*x**and a potential barrier at ${x}_{0}^{*}$. The single click time is composed of two elements, one denotes forming process of fittest class, the other describes losing process of fittest class. In general, the time spent on forming process is much smaller than that spent on losing process. So the transition time approximates to the time spent on losing process. Because we assume that near ${x}_{0}^{*}$ we can write

*x**

*x*) is large compared with

*1/N*, then exp(Φ(

*z*)) is sharply peaked at ${x}_{0}^{*}$, while exp(-Φ(

*y*))

*/D*(

*y*) is very small near

*y = x**. Eq.(41) is evaluated as

*x**corresponds to the unadaptive state that the population lies between the adaptive states 0 and ${x}_{0}^{*}$. The potential barrier is finite. According to classical derivation corresponding to Eq.(44) the single click time approximates to

*x*

_{2}, and

*x**is the fixed point

*x*

_{1}, parameters

*α*,

*β*is the same as Eqs.(34) (35) respectively. The difference of potential is

*T*

_{1→}increases with population size

*N*in certain regime, decreases with mutation rates

*μ*and selection rates

*σ*in the parameters regime

*μ*∊ (2

*N*/4

*N*(

*N*- 1), 1) and

*σ*∊ $((2+2\mu -10N\mu +4{N}^{2}\mu +2N{\mu}^{2}+4(1-\mu )\sqrt{N(N-1)((2N-1)\mu -1))}/{(\mu -2N+1)}^{2},(2N\mu -1)/(2N\mu -\mu ))$. Because in the regime, with selection rates increasing, the difference of potential between two fixed points decreases, the viability of sub-fittest class decreases, populations evolve to the fittest class. These results in the the single click time shorter. In another hand, with deleterious mutation increasing, the population of sub-fittest class increases, the difference of potential between two fixed points decreases. These also results in the single click time shorter.

*x**corresponds to the fixed point

*x*

_{1}that the population lies at the lowest potential.

From expression of Eq.(47), the single click time goes to infinity with mutation rates tends to zero in the parameters regimes of *μ* ∊ (0,1/(2*N* - 1)) and *σ* ∊ (*μ*, 1). From Figure 4, when parameters regions lie *μ* ∊ (1/(2*N* - 1), 1) and *σ* ∊ ((2*Nμ* - 1)/(2*Nμ - μ*), 1), the results of the single click time is not sensitive to the population size. Biologically if deleterious mutation accumulates, the viability of sub-fittest class increases, these results in the single click time longer.

*T*

_{1→ 0}, we can calculate

Compared with the singular point *x =* 1, the difference between two singular points *x* = 0 and *x =* 1 is the mutation rates *μ*. This results in the power of (1-z) is not negative, so the single click time is finite from it. The infinity of the single click time from *x =* 0 comes from that the mutation from unfavored allele *a* to favored allele *A* is zero. This results in the second integral nonintegrable because of the negative power of z. Biologically because the absence of back mutation, the accumulation of deleterious mutation, once the population arrives at the state that almost individuals are with allele *a*, the population is absorbed the state and can not leave with high probability. Mathematically, because the second integral is singular for the singular point *x =* 0. And the integrated function is a fraction respect to argument *x*, but the highest power of denominator is smaller than that of numerator. That results in the power of *x* is 2*N* - 2. As a consequence the second integral is singular.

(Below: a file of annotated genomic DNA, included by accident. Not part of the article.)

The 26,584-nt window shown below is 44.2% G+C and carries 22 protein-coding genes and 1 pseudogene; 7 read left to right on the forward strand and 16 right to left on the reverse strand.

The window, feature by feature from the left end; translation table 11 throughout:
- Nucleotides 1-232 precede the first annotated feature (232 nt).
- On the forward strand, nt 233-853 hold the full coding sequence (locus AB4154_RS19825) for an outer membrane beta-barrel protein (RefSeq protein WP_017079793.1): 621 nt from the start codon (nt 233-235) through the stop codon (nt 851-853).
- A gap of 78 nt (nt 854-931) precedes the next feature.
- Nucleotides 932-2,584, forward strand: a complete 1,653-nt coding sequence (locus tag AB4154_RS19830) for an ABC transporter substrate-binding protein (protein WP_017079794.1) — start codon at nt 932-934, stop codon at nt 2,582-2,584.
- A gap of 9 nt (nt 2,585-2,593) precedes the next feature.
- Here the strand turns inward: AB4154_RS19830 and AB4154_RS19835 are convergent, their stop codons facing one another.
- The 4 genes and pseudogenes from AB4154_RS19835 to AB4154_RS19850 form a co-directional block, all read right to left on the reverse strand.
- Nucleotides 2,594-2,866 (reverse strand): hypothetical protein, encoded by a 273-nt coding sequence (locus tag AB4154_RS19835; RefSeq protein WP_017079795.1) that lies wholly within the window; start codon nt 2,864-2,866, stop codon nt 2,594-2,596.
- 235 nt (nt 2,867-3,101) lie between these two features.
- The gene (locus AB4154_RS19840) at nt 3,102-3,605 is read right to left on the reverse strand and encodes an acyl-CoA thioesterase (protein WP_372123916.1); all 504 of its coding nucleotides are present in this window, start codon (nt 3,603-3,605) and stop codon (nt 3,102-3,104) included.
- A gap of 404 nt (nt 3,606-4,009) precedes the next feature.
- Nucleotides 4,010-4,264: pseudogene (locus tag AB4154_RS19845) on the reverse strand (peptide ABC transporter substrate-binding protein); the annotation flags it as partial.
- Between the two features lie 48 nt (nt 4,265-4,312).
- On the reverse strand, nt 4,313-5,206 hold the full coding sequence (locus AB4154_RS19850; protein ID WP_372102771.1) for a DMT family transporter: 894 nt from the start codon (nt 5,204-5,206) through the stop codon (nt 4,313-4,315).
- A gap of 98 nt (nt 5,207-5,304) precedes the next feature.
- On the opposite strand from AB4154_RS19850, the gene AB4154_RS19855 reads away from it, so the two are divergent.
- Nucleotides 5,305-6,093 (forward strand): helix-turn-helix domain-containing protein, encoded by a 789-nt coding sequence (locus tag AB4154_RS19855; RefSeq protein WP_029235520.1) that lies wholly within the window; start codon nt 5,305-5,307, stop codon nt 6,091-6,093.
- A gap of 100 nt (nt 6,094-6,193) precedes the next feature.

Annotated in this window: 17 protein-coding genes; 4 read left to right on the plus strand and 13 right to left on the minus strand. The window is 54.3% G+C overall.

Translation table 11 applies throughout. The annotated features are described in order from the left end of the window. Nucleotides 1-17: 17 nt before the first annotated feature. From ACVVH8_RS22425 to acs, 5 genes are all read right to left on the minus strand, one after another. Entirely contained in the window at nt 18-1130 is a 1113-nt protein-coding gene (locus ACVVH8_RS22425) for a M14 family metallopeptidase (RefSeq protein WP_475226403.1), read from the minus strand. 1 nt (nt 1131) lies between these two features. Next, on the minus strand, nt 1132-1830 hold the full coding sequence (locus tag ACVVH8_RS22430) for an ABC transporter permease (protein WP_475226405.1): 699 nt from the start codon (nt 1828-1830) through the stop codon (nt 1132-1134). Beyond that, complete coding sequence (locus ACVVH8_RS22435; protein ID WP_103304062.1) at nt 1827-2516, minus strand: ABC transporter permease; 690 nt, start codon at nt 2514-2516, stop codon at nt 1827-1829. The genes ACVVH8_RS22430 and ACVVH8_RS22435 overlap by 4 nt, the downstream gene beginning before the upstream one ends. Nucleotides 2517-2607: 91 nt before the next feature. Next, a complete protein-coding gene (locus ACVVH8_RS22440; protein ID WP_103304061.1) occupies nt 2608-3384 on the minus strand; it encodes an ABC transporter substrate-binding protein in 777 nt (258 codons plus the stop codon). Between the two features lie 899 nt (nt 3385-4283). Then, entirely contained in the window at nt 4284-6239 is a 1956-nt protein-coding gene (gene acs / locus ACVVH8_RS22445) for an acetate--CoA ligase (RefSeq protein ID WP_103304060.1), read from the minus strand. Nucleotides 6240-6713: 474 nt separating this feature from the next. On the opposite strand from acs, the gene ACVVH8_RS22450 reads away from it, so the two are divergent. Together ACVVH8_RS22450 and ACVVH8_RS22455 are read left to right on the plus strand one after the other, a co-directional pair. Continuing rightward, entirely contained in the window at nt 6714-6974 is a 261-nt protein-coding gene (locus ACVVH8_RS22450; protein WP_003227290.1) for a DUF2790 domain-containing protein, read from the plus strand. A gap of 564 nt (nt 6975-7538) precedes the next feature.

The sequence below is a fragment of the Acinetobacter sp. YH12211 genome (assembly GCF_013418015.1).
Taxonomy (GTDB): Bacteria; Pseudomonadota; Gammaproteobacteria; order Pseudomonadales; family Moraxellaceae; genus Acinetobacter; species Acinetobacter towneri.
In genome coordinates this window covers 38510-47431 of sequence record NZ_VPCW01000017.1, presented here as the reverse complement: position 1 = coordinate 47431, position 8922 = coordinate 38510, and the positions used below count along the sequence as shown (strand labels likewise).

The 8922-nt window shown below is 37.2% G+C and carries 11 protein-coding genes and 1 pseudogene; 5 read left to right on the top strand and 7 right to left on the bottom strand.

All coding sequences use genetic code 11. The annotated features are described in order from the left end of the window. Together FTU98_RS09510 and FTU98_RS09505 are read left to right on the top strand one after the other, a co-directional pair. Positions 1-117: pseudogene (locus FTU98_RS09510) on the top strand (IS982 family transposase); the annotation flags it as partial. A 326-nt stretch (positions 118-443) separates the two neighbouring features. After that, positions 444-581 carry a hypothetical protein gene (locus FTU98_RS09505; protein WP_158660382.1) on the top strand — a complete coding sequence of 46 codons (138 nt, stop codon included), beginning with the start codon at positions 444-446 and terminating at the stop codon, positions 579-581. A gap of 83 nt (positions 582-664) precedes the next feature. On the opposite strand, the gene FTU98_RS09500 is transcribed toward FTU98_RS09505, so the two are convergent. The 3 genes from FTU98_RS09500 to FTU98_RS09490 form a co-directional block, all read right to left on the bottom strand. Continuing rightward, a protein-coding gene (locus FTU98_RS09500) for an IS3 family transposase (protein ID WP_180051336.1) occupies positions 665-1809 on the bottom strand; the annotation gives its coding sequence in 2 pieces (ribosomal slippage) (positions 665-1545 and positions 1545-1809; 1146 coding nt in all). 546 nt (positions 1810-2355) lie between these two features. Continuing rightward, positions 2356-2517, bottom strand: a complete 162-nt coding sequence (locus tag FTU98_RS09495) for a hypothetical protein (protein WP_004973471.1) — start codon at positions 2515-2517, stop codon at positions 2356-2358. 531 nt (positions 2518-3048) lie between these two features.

## Discussion

We analytically construct adaptive landscape. The constructive method is independent on the existence and normalization of stationary distribution. We demonstrate the position and adaptiveness of all fixed points for the whole parameters regimes under the condition of the diffusion approximation. An interesting thing is the imaginary fixed points occurring. We give the parameters regions of their occurrence. However, we have not found any study of Muller ratchet for the fixed points to give a complete description. In addition, we give the description of escape from infinite potential. However, intuitively infinite potential means the population lies at adaptive state. The transition from the adaptive state can not occur. Here we find that the escape from infinite potential can not occur when the boundary is absorbing. So we define the absorbing boundary by adaptive landscape and the single click time without any extraneous assumptions.

The model with discrete manner describes the nature of populations evolution. Here we give two special cases. One is that the population lies at that state with allele frequency *x* = 0, the other is that the population lies at the state with allele frequency *x =* 1. We compare the model with discrete and continuous manners to conclude the definition of boundary conditions without any extraneous assumptions. The model with continuous manner is derived under the condition of enough small space change *δx* in one generation, in another word, when population size *N* is much bigger. The model with continuous manner can correspond to the model with discrete manner.

*x*= 0, the matrix for transition probabilities demonstrates that the population only absorbs the flux from the next, and it can not output any flux. In the model with continuous manner the value of adaptive landscape with allele frequency

*x =*0 arrives at the maximum except

*σ =*1. This demonstrates the state with allele frequency

*x =*0 is almost always adaptive. Then we calculate the single click time from the boundary with allele frequency

*x =*0. We find the single click time is infinite. So we draw the conclusion that the state with allele frequency